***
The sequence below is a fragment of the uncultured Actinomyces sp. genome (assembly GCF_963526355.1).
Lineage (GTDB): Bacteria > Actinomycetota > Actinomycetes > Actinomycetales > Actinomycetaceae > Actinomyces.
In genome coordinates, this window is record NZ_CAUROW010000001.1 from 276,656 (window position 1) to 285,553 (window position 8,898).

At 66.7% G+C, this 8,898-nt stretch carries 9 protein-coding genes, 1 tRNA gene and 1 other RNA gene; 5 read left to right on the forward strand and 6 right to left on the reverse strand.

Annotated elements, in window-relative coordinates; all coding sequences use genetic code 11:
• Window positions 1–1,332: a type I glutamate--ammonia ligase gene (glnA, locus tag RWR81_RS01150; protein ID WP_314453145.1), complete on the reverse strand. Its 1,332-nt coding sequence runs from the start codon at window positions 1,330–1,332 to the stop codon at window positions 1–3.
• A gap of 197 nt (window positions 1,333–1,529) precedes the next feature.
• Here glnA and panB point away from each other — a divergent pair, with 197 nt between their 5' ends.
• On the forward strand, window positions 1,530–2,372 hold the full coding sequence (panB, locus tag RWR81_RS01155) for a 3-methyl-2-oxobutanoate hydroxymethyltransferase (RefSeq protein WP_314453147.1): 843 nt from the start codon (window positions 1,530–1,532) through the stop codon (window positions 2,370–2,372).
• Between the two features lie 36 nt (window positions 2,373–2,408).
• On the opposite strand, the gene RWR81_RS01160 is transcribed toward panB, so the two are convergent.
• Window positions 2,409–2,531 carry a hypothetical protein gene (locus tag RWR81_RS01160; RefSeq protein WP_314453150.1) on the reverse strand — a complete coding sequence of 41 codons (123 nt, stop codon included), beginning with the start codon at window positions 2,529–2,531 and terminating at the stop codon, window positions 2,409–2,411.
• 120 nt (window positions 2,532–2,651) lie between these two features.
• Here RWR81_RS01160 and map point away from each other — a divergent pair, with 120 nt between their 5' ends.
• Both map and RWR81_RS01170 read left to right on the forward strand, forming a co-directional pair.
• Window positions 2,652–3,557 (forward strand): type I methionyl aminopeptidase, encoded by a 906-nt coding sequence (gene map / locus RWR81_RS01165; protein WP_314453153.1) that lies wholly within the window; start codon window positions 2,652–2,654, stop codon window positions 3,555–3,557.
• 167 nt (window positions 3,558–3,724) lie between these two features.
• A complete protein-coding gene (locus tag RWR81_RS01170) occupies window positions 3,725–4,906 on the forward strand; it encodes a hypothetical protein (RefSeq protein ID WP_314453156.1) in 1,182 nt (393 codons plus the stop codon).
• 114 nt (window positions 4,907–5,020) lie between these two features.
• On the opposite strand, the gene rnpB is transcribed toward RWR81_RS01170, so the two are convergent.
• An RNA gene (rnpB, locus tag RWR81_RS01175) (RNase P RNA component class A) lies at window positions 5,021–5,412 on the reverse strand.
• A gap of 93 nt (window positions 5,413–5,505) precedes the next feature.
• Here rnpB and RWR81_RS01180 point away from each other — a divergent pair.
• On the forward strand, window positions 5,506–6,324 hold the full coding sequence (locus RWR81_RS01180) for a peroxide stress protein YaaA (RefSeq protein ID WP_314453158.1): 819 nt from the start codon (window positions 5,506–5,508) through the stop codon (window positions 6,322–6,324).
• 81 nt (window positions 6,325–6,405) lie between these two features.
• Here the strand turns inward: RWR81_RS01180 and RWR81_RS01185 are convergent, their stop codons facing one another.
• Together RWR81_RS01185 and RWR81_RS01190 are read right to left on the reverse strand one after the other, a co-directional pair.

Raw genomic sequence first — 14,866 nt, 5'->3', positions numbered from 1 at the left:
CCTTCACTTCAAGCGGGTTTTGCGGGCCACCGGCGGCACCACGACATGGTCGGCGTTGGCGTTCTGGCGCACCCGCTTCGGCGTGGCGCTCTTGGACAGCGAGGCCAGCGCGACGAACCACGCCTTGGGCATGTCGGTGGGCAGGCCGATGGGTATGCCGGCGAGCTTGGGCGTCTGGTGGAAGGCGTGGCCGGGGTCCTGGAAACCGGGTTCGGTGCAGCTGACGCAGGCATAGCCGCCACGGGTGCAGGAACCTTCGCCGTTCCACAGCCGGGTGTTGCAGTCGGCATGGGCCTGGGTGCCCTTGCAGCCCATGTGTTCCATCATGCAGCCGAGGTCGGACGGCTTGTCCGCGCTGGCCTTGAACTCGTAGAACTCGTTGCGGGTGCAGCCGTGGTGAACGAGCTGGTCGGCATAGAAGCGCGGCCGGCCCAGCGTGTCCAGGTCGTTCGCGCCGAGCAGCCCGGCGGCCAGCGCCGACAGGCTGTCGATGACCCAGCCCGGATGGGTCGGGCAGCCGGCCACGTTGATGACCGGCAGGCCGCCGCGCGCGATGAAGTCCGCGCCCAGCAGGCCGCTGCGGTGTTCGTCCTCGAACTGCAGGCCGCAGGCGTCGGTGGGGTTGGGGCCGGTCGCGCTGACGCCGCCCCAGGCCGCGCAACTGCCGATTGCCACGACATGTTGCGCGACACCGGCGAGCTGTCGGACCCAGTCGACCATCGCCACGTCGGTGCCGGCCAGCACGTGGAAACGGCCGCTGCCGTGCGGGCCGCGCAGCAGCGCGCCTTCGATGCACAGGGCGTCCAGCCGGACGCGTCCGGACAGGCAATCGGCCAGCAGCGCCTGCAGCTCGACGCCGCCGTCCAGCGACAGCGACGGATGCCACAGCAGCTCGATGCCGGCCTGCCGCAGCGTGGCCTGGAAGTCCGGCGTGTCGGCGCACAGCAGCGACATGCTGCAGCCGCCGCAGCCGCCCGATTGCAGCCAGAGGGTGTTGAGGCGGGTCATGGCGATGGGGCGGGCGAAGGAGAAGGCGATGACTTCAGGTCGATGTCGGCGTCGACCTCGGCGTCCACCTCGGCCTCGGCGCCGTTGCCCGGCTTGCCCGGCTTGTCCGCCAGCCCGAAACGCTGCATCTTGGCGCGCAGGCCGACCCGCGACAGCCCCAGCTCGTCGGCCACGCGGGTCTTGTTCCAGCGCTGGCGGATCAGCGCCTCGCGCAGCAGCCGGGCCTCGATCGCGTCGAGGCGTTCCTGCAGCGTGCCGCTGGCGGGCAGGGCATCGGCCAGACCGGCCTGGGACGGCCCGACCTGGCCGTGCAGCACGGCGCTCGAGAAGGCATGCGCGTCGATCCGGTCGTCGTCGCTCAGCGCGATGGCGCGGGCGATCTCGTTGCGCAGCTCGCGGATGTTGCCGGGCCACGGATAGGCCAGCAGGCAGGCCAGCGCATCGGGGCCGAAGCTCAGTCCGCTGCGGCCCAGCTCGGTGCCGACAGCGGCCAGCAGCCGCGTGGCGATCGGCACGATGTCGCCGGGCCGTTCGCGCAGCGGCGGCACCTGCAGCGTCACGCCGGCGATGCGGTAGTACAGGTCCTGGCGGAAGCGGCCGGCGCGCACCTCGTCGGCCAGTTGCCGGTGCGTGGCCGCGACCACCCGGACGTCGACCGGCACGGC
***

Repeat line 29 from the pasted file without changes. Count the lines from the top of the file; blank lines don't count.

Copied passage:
CCTTCACTTCAAGCGGGTTTTGCGGGCCACCGGCGGCACCACGACATGGTCGGCGTTGGCGTTCTGGCGCACCCGCTTCGGCGTGGCGCTCTTGGACAGCGAGGCCAGCGCGACGAACCACGCCTTGGGCATGTCGGTGGGCAGGCCGATGGGTATGCCGGCGAGCTTGGGCGTCTGGTGGAAGGCGTGGCCGGGGTCCTGGAAACCGGGTTCGGTGCAGCTGACGCAGGCATAGCCGCCACGGGTGCAGGAACCTTCGCCGTTCCACAGCCGGGTGTTGCAGTCGGCATGGGCCTGGGTGCCCTTGCAGCCCATGTGTTCCATCATGCAGCCGAGGTCGGACGGCTTGTCCGCGCTGGCCTTGAACTCGTAGAACTCGTTGCGGGTGCAGCCGTGGTGAACGAGCTGGTCGGCATAGAAGCGCGGCCGGCCCAGCGTGTCCAGGTCGTTCGCGCCGAGCAGCCCGGCGGCCAGCGCCGACAGGCTGTCGATGACCCAGCCCGGATGGGTCGGGCAGCCGGCCACGTTGATGACCGGCAGGCCGCCGCGCGCGATGAAGTCCGCGCCCAGCAGGCCGCTGCGGTGTTCGTCCTCGAACTGCAGGCCGCAGGCGTCGGTGGGGTTGGGGCCGGTCGCGCTGACGCCGCCCCAGGCCGCGCAACTGCCGATTGCCACGACATGTTGCGCGACACCGGCGAGCTGTCGGACCCAGTCGACCATCGCCACGTCGGTGCCGGCCAGCACGTGGAAACGGCCGCTGCCGTGCGGGCCGCGCAGCAGCGCGCCTTCGATGCACAGGGCGTCCAGCCGGACGCGTCCGGACAGGCAATCGGCCAGCAGCGCCTGCAGCTCGACGCCGCCGTCCAGCGACAGCGACGGATGCCACAGCAGCTCGATGCCGGCCTGCCGCAGCGTGGCCTGGAAGTCCGGCGTGTCGGCGCACAGCAGCGACATGCTGCAGCCGCCGCAGCCGCCCGATTGCAGCCAGAGGGTGTTGAGGCGGGTCATGGCGATGGGGCGGGCGAAGGAGAAGGCGATGACTTCAGGTCGATGTCGGCGTCGACCTCGGCGTCCACCTCGGCCTCGGCGCCGTTGCCCGGCTTGCCCGGCTTGTCCGCCAGCCCGAAACGCTGCATCTTGGCGCGCAGGCCGACCCGCGACAGCCCCAGCTCGTCGGCCACGCGGGTCTTGTTCCAGCGCTGGCGGATCAGCGCCTCGCGCAGCAGCCGGGCCTCGATCGCGTCGAGGCGTTCCTGCAGCGTGCCGCTGGCGGGCAGGGCATCGGCCAGACCGGCCTGGGACGGCCCGACCTGGCCGTGCAGCACGGCGCTCGAGAAGGCATGCGCGTCGATCCGGTCGTCGTCGCTCAGCGCGATGGCGCGGGCGATCTCGTTGCGCAGCTCGCGGATGTTGCCGGGCCACGGATAGGCCAGCAGGCAGGCCAGCGCATCGGGGCCGAAGCTCAGTCCGCTGCGGCCCAGCTCGGTGCCGACAGCGGCCAGCAGCCGCGTGGCGATCGGCACGATGTCGCCGGGCCGTTCGCGCAGCGGCGGCACCTGCAGCGTCACGCCGGCGATGCGGTAGTACAGGTCCTGGCGGAAGCGGCCGGCGCGCACCTCGTCGGCCAGTTGCCGGTGCGTGGCCGCGACCACCCGGACGTCGACCGGCACGGC